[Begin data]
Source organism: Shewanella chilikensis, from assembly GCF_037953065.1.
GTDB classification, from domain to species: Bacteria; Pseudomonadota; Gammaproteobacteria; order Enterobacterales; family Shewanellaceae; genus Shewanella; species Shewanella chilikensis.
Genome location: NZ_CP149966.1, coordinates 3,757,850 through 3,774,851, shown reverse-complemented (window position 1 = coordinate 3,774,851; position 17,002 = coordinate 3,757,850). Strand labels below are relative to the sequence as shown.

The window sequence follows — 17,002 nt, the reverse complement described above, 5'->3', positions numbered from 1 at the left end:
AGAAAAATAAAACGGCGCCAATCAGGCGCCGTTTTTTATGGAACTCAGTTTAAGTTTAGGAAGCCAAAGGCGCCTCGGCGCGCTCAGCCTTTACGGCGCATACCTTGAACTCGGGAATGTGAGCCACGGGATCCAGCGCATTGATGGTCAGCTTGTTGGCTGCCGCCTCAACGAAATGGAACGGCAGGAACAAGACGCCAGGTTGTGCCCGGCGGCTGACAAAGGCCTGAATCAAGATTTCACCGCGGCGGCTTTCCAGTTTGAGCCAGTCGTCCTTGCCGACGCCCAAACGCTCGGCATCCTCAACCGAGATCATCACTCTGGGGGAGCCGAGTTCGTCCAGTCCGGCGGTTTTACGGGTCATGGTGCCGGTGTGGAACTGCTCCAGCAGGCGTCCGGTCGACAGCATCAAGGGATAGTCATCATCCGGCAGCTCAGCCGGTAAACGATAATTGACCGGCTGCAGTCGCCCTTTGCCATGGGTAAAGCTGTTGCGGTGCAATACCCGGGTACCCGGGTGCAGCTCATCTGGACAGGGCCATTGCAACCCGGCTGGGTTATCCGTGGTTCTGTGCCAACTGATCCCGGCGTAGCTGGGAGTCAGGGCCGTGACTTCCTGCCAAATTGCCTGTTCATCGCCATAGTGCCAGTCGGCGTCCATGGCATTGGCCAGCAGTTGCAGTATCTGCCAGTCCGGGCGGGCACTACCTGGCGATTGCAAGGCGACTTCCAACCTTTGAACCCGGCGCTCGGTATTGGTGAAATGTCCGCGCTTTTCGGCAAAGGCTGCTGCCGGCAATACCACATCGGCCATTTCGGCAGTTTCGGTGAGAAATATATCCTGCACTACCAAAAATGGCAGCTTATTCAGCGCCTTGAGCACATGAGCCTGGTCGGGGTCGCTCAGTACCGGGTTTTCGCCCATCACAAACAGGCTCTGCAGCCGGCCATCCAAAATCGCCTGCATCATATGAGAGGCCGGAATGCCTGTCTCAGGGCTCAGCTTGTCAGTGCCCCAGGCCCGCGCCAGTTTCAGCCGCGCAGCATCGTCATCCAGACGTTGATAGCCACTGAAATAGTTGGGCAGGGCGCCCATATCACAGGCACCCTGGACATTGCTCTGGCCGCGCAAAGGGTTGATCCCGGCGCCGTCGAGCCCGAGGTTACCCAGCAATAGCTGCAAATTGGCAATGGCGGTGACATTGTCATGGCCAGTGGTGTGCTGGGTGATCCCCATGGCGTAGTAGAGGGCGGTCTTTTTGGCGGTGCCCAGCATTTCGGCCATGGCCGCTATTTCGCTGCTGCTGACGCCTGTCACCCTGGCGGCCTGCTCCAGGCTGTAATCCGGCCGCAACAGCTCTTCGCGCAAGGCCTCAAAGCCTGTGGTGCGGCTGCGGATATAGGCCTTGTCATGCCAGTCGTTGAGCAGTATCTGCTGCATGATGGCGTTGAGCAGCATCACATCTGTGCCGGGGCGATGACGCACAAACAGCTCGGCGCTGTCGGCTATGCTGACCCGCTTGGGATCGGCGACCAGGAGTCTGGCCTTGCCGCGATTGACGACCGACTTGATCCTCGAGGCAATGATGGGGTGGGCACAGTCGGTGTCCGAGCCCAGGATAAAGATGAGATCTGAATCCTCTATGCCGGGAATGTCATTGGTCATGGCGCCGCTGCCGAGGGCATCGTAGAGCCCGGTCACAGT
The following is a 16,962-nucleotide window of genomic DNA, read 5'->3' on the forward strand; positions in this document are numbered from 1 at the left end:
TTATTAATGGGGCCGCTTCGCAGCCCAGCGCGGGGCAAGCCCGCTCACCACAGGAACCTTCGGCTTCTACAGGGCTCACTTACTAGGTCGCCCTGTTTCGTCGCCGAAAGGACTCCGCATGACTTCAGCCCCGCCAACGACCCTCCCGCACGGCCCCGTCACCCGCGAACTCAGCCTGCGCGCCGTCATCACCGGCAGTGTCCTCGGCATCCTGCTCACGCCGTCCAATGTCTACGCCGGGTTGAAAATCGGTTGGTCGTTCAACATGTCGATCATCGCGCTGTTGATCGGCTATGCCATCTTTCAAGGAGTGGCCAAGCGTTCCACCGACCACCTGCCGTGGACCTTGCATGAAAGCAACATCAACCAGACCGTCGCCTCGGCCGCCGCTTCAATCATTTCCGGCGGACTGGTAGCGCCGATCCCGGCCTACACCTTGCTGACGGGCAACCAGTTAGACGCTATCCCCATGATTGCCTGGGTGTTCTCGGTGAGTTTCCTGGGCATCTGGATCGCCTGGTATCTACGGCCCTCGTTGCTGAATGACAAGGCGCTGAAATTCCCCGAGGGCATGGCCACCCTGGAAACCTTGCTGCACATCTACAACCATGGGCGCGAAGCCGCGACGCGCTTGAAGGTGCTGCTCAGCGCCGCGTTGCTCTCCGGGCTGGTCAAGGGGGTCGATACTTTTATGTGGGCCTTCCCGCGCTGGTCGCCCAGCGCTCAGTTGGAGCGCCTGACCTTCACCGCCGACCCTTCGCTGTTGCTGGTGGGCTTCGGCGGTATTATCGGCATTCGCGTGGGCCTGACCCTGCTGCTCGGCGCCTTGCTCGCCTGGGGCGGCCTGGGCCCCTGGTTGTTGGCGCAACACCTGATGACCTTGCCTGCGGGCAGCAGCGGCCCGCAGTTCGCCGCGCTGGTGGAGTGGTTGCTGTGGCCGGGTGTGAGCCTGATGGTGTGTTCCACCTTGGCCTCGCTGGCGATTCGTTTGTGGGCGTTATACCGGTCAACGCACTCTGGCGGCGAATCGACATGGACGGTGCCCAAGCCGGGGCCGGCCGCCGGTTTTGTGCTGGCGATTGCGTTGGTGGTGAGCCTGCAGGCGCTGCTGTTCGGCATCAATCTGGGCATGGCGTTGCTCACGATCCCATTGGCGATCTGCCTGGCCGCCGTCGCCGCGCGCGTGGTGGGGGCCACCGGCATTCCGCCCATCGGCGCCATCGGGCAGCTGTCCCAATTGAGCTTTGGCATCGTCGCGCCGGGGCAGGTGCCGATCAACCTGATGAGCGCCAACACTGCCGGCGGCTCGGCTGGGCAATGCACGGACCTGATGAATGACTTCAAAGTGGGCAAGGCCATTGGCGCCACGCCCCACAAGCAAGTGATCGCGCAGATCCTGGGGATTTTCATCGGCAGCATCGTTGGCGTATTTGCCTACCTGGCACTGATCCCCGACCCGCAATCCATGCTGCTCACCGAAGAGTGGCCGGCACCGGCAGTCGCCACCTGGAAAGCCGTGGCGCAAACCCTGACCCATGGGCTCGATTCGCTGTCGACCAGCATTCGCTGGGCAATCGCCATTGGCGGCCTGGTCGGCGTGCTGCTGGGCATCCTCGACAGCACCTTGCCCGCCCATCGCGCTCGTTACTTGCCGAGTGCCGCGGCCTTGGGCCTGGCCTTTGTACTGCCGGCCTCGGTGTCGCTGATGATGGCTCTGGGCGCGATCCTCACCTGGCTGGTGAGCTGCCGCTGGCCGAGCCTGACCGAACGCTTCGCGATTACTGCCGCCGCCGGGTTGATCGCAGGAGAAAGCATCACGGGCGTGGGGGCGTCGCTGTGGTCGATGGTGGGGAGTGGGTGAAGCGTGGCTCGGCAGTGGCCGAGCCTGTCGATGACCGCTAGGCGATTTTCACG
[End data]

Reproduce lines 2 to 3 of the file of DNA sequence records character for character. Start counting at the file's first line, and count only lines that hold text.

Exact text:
GTDB classification, from domain to species: Bacteria; Pseudomonadota; Gammaproteobacteria; order Enterobacterales; family Shewanellaceae; genus Shewanella; species Shewanella chilikensis.
Genome location: NZ_CP149966.1, coordinates 3,757,850 through 3,774,851, shown reverse-complemented (window position 1 = coordinate 3,774,851; position 17,002 = coordinate 3,757,850). Strand labels below are relative to the sequence as shown.